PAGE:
The geometric scan parameters SP selected by the second selection unit 8 in the method step VIII consequently correspond initially to the selected normal models, i.e. they are “normal scan parameters”. Consequently, an individualization of the normal scan parameters SP must ensue corresponding to the individualized normal model which has been adapted by the adaptation unit 10 to the target structure in the overview image data, which individualization occurs in method step IX by means of a parameter individualization unit 11 which is preferably realized in the form of software on the processor 3. The information about the 3D transformation implemented for adaptation of the normal model to the target structure Z or about the individualization algorithm used receives the parameter individualization unit 11 from the adaptation unit 10 and can thus implement the corresponding individualization of the scan parameters SP. For example, in the parameter individualization unit 11, for adaptation of a scan plane the support points which map out the scan plane with regard to the anatomical normal model M are transformed and thus individualized corresponding to the three-dimensional transformation of the normal model M.

The individualized scan parameters ISP are then forwarded to the examination image determination unit 13. This then converts the individualized scan parameters ISP into corresponding control commands SB for the MRT apparatus 1, such that the desired measurement is implemented in the method step X.

Optionally, in the method step XI it can then be established whether further measurements are necessary. This can ensue manually, i.e. according to a corresponding pre-diagnosis by a trained operator of the MRT apparatus 1, or can ensue (if applicable) completely automatically via an automatic image evaluation. A jump back to the method step VIII then ensues in the method procedure corresponding to the determination of whether and which further measurements are necessary, and scan parameters are again selected for the respective model dependent on the further diagnostic question, and the method steps IX, X, and XI are executed again.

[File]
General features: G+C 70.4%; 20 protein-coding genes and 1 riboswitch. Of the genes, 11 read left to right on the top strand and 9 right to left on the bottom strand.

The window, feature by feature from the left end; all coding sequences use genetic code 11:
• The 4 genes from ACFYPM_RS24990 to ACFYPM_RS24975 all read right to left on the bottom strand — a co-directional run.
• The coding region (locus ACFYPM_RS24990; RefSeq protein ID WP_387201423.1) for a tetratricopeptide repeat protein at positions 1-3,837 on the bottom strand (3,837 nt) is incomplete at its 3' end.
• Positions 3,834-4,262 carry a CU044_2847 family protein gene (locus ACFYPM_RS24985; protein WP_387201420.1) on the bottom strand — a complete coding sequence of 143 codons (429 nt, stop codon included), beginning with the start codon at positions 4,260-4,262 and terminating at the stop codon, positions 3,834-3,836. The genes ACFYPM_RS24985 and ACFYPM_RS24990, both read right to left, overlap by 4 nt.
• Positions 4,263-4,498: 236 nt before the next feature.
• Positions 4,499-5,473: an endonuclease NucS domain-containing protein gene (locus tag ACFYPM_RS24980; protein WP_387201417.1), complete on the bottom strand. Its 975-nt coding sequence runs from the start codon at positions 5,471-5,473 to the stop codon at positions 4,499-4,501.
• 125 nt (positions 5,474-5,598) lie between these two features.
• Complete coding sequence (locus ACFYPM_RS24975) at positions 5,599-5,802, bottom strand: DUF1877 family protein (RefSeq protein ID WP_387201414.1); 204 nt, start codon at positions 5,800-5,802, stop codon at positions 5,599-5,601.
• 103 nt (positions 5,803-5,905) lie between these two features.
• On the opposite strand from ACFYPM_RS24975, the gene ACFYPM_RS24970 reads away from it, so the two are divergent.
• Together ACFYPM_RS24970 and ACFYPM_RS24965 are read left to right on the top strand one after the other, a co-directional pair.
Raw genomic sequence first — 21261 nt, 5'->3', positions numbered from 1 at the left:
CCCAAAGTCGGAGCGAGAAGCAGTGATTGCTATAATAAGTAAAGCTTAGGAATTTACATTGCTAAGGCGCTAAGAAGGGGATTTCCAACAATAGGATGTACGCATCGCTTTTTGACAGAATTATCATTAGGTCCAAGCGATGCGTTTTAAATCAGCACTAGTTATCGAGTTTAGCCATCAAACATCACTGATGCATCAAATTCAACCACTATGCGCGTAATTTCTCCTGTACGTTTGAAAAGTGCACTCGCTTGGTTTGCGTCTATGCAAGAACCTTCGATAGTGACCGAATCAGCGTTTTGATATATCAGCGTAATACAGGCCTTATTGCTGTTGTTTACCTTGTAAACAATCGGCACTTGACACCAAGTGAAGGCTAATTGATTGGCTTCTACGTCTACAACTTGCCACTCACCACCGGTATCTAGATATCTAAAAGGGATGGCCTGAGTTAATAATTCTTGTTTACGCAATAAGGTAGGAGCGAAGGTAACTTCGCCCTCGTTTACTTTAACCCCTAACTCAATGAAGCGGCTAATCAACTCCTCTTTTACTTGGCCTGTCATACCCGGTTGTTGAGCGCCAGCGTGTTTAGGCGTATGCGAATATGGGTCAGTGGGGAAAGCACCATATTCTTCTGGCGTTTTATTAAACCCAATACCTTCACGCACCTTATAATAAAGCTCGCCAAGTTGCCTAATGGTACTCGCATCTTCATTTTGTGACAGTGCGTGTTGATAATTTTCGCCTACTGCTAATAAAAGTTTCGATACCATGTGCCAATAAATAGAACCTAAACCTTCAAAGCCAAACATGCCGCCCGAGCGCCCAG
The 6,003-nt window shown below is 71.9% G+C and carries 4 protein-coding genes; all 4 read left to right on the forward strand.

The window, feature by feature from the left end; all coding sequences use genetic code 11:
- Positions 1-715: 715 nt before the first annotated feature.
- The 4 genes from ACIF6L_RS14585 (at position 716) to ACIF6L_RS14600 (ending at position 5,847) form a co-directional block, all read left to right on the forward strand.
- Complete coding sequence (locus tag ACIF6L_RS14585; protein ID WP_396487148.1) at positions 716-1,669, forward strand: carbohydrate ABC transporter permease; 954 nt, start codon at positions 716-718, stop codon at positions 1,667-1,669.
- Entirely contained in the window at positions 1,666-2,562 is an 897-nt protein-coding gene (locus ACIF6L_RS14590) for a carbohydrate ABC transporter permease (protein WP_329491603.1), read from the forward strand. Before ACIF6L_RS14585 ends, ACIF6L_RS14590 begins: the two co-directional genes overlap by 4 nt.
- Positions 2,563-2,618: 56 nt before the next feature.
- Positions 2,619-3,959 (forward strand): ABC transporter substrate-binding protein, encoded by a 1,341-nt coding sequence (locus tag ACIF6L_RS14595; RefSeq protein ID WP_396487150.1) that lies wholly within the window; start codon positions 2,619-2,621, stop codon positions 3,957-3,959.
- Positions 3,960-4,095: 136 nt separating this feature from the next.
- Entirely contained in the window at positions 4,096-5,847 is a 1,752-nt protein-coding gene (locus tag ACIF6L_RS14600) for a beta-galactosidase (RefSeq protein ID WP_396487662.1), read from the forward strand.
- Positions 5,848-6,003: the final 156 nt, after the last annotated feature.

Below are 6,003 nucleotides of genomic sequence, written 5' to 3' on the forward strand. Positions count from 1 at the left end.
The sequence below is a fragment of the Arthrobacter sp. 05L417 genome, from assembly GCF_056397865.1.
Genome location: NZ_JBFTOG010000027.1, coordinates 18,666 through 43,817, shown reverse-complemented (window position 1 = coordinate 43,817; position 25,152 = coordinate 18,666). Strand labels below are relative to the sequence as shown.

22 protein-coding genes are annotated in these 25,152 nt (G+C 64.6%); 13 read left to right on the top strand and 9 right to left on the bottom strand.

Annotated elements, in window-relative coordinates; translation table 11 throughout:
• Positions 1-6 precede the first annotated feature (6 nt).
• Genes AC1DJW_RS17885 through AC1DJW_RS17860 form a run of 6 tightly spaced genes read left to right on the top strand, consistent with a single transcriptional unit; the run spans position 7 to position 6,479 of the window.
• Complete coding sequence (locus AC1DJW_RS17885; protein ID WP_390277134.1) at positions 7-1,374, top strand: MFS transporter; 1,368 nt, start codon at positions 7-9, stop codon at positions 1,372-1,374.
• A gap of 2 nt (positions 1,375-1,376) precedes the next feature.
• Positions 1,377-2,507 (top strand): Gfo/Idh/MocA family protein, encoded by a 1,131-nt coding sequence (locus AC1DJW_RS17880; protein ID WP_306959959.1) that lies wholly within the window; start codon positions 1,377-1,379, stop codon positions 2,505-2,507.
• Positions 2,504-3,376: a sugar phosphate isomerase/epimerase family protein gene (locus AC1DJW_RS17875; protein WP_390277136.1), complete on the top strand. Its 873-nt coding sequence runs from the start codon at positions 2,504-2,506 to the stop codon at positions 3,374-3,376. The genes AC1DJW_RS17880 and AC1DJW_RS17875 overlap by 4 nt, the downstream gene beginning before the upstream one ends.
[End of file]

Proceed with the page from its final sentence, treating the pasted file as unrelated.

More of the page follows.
If it is established that no further measurements are necessary, in method step XII the measurement is finally ended and the acquired image data D can be sent, for example, be sent over the bus 20 and be stored in the bulk memory 21, or can be transferred to other workstations for further processing or viewing, or can be transferred to other image observation units for further diagnosis by a radiologist. Likewise, it is possible to send the image data to filming stations or similar in order to generate films or other printouts.

It should again be noted that the system architectures and processes shown in the figures are only exemplary embodiments that can be modified in terms of detail by those skilled in the art. In particular, it is possible for the components of the control device 2 to be realized not on a processor but rather on various processors networked among one another. Likewise it is naturally possible for the components to be realized on different computers networked with one another. Thus particularly computationally intensive processes such as the individualization of the model can be sourced out to suitable computers which then deliver back only the end result.

The inventive method and apparatus can be used to upgrade or retrofit existing control devices or magnetic resonance tomography apparatuses in which known post-processing processes are completely implemented. In many cases, if applicable an update of the control software with suitable control software modules is also sufficient.

Although modifications and changes may be suggested by those skilled in the art, it is the intention of the inventor to embody within the patent warranted hereon all changes and modifications as reasonably and properly come within the scope of his contribution to the art.

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Classifications
U.S. Classification600/410
International ClassificationG01R33/54, A61B5/055
Cooperative ClassificationA61B5/055, A61B6/545, G01R33/54, G01R33/546, A61B6/488
European ClassificationA61B6/48N, A61B6/54F, G01R33/54, A61B5/055
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Effective date: 20050102